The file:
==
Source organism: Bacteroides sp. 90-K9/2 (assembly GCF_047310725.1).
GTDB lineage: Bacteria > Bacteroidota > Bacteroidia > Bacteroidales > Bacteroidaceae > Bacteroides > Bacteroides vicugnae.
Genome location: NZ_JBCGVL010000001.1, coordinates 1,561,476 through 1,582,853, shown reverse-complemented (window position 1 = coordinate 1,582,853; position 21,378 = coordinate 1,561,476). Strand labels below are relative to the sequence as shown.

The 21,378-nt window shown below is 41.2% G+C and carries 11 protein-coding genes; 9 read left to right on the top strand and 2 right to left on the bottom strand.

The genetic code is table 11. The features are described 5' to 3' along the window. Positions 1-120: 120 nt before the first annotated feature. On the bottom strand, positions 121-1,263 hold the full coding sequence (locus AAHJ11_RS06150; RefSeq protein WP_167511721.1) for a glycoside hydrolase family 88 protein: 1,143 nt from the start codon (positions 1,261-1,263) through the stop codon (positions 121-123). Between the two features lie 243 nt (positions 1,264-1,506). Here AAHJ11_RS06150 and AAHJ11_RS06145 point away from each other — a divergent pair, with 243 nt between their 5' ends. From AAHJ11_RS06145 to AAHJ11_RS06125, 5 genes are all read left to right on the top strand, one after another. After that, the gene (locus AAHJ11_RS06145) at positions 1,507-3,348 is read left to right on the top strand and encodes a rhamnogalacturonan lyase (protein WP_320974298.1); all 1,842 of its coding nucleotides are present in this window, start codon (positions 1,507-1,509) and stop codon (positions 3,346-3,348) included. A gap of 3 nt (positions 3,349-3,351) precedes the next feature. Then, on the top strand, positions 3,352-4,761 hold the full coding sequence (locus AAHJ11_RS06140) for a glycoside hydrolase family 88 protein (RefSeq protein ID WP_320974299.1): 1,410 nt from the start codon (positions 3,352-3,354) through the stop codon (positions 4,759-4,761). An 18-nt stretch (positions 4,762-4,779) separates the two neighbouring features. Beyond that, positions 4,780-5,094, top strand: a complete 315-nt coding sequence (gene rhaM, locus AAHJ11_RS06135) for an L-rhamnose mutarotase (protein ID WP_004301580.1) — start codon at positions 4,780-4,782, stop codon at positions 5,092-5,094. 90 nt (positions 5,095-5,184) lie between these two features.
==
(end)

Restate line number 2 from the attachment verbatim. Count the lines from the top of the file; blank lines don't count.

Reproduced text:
GTDB lineage: Bacteria > Bacteroidota > Bacteroidia > Bacteroidales > Bacteroidaceae > Bacteroides > Bacteroides vicugnae.